Children without underlying diagnoses in their records who may have received previous hospital care at MHUMC for short febrile illnesses, isolated incidents of asthma, or minor accidents were considered previously healthy children.
The care needs of dying children at MHUMC rarely follow a single path, which starts with curative or palliative care and progresses through a series of defined stages.
With an estimated 90% of the childhood deaths studied initially seen or cared for exclusively in the MHUMC emergency department, for MHUMC and many small hospitals like ours, the emergency department can be considered the primary point of entry for the children who die.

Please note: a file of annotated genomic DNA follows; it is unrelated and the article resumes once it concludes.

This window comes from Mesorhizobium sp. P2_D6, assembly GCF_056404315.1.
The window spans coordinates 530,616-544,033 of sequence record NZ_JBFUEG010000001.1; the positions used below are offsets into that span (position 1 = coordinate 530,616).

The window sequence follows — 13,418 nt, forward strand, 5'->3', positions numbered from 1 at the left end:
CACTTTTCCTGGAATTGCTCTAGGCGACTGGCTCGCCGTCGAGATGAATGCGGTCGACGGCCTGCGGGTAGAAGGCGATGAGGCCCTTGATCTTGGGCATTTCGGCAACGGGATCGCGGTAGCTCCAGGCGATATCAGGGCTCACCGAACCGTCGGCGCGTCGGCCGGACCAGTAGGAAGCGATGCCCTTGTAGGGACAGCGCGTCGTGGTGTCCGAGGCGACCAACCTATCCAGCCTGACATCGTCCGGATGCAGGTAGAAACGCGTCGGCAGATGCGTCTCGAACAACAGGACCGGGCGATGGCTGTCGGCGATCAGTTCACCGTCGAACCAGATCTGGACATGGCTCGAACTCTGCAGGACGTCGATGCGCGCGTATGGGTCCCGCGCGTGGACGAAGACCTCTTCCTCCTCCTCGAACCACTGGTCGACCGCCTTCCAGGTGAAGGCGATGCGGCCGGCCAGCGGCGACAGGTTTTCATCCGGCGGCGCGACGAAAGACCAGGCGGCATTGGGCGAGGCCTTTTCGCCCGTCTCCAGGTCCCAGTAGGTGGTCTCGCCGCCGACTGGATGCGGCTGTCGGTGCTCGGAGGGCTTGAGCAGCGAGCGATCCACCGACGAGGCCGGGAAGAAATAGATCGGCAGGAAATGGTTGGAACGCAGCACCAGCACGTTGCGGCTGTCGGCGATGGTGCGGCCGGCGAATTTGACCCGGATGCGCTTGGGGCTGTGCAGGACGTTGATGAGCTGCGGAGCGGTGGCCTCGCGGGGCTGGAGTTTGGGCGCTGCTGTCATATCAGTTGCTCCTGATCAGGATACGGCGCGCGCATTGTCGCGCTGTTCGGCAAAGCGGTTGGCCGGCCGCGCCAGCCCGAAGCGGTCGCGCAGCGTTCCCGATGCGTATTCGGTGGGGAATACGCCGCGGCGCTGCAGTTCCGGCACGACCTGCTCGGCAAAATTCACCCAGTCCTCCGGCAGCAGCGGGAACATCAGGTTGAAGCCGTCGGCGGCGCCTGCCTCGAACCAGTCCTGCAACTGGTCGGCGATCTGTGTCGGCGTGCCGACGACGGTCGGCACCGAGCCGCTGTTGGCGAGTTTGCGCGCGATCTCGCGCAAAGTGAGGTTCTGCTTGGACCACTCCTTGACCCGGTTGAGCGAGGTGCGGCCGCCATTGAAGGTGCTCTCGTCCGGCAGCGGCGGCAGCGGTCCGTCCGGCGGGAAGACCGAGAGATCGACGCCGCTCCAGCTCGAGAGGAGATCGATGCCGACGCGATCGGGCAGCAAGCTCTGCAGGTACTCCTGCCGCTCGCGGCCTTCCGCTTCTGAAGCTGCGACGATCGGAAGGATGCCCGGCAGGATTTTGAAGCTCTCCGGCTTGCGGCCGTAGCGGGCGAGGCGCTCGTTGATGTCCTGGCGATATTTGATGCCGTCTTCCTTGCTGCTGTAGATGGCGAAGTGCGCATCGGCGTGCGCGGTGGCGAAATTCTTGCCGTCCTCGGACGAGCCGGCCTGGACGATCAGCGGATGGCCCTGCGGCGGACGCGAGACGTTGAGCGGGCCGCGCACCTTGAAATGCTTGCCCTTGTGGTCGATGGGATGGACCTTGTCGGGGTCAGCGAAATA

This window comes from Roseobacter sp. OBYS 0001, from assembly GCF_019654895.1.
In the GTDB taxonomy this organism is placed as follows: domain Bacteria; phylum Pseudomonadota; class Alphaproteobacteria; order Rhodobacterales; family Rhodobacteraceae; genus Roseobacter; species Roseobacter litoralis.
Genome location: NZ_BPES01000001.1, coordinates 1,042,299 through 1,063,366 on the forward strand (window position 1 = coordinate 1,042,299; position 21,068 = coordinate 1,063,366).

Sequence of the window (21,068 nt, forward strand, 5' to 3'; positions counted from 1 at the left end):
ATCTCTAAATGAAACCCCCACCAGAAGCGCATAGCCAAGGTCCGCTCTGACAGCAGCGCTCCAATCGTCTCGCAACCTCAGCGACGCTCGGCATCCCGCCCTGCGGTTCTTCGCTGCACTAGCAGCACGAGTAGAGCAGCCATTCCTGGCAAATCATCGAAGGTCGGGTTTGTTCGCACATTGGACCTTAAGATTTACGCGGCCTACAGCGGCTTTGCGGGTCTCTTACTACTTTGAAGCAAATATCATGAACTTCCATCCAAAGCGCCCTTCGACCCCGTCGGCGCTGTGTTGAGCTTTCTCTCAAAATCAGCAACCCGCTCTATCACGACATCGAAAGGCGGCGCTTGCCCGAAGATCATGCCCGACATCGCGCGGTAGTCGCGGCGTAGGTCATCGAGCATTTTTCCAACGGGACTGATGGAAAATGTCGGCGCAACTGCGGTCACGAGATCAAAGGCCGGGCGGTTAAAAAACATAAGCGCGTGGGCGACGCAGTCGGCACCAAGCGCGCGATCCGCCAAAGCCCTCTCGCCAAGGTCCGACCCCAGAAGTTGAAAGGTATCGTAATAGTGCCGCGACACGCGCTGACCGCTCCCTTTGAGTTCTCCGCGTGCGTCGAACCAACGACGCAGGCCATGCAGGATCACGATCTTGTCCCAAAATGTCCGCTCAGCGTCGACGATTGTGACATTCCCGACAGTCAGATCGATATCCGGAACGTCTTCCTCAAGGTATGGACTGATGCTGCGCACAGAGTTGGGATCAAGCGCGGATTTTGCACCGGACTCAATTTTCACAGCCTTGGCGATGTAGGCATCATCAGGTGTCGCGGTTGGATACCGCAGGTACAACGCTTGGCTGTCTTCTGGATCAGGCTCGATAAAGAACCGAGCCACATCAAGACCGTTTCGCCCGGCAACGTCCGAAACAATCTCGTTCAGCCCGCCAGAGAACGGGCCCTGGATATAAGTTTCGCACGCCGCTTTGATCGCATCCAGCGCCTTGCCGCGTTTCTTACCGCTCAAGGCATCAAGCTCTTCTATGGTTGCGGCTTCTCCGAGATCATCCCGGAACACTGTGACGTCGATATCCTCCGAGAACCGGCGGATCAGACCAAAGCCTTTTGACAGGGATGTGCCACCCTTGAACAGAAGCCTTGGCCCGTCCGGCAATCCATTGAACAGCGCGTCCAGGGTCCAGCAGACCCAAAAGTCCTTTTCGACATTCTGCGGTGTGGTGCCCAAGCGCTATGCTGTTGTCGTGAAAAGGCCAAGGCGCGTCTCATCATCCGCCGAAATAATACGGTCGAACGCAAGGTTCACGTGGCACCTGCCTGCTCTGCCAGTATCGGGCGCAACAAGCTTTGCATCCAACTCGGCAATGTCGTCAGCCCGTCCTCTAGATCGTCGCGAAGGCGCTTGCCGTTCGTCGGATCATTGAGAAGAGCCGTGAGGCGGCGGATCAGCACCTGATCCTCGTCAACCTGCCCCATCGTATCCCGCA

With 78% of the study group dying within 24 hours of admission, the MHUMC pediatric end-of-life care staff will need to be available on extremely short notice 24 hours a day.
Using these as guides, the documentation system that works best for MHUMC patients and their families will be tested and developed.
The numbers and proportions of children in each of the four dying trajectories in this study apply to BCH and MHUMC alone.
Understanding the HDTs at MHUMC has helped define where care should begin and what gaps in education, documentation, and services must be filled and helped to clarify and manage the seemingly unrelated, diverse ways that children die.